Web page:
New Tabernacle Sermons eBook

Thomas De Witt Talmage
This eBook from the Gutenberg Project consists of approximately 294 pages of information about New Tabernacle Sermons.
she has cymbals.  They look as if they had rusted from sea-spray; and I say to the maiden of Israel:  “Have you no song for a tired pilgrim?” And like the clang of victors’ shields the cymbals clap as Miriam begins to discourse:  “Sing ye to the Lord, for He hath triumphed gloriously; the horse and the rider hath He thrown into the sea.”  And then I see a white-robed group.  They come bounding toward me, and I say:  “Who are they?  The happiest, and the brightest, and the fairest in all heaven—­who are they?” And the answer comes:  “These are they who came out of great tribulations, and had their robes washed and made white with the blood of the Lamb.”

I pursue this subject only one step further.  What is the terminus?  I do not care how fine a road you may put me on, I want to know where it comes out.  My text declares it:  “The redeemed of the Lord come to Zion.”  You know what Zion was.  That was the King’s palace.  It was a mountain fastness.  It was impregnable.  And so heaven is the fastness of the universe.  No howitzer has long enough range to shell those towers.  Let all the batteries of earth and hell blaze away; they can not break in those gates.  Gibraltar was taken, Sebastopol was taken, Babylon fell; but these walls of heaven shall never surrender either to human or Satanic besiegement.  The Lord God Almighty is the defense of it.  Great capital of the universe!  Terminus of the King’s highway!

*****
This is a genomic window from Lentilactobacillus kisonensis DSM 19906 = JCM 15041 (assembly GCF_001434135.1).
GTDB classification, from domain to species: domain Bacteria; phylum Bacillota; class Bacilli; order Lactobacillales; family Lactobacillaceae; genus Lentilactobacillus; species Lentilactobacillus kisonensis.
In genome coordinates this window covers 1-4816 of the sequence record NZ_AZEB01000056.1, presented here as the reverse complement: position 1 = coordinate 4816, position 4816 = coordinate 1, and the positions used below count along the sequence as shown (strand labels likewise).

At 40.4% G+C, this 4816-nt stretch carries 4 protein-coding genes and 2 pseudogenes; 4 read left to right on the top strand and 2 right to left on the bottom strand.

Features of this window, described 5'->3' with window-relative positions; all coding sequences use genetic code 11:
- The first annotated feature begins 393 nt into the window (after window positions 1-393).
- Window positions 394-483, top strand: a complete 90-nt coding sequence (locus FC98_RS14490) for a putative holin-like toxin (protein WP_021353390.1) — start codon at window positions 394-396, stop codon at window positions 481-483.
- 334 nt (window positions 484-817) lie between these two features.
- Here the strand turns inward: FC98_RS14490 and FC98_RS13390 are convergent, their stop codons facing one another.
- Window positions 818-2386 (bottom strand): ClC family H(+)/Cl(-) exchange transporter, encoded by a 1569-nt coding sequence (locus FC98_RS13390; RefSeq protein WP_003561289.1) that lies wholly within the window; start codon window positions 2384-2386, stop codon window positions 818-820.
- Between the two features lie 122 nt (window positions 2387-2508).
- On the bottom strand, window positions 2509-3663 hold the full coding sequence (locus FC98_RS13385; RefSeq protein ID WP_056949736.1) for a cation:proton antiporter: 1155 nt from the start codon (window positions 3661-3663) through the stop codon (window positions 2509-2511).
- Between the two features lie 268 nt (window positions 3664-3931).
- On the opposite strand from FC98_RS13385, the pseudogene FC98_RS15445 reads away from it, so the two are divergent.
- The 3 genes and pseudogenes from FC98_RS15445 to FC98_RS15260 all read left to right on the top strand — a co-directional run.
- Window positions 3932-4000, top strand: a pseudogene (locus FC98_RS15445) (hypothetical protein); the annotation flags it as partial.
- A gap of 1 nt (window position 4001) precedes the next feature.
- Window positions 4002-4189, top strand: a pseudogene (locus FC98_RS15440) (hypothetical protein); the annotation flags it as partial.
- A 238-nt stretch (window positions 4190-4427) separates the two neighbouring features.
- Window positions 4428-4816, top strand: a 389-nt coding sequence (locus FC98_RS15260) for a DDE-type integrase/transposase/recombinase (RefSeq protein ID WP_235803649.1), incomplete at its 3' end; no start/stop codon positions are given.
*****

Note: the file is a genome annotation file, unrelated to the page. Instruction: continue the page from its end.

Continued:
Doctor Dick said that, among other things, he thought in heaven we should study chemistry, and geometry, and conic sections.  Southey thought that in heaven he would have the pleasure of seeing Chaucer and Shakespeare.  Now, Doctor Dick may have his mathematics for all eternity, and Southey his Shakespeare.  Give me Christ and my old friends—­that is all the heaven I want, that is heaven enough for me.  O garden of light, whose leaves never wither, and whose fruits never fail!  O banquet of God, whose sweetness never palls the taste, and whose guests are kings forever!  O city of light, whose walls are salvation, and whose gates are praise!  O palace of rest, where God is the monarch and everlasting ages the length of His reign!  O song louder than the surf-beat of many waters, yet soft as the whisper of cherubim!

O my heaven!  When my last wound is healed, when the last heart-break is ended, when the last tear of earthly sorrow is wiped away, and when the redeemed of the Lord shall come to Zion, then let all the harpers take down their harps, and all the trumpeters take down their trumpets, and all across heaven there be chorus of morning stars, chorus of white-robed victors, chorus of martyrs from under the throne, chorus of ages, chorus of worlds, and there be but one song sung, and but one name spoken, and but one throne honored—­that of Jesus only.

THE RANSOMLESS.

    “Beware lest He take thee away with His stroke:  then a great
    ransom can not deliver thee.”—­Job xxxvi:  18.

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Project Gutenberg
New Tabernacle Sermons from Project Gutenberg. Public domain.
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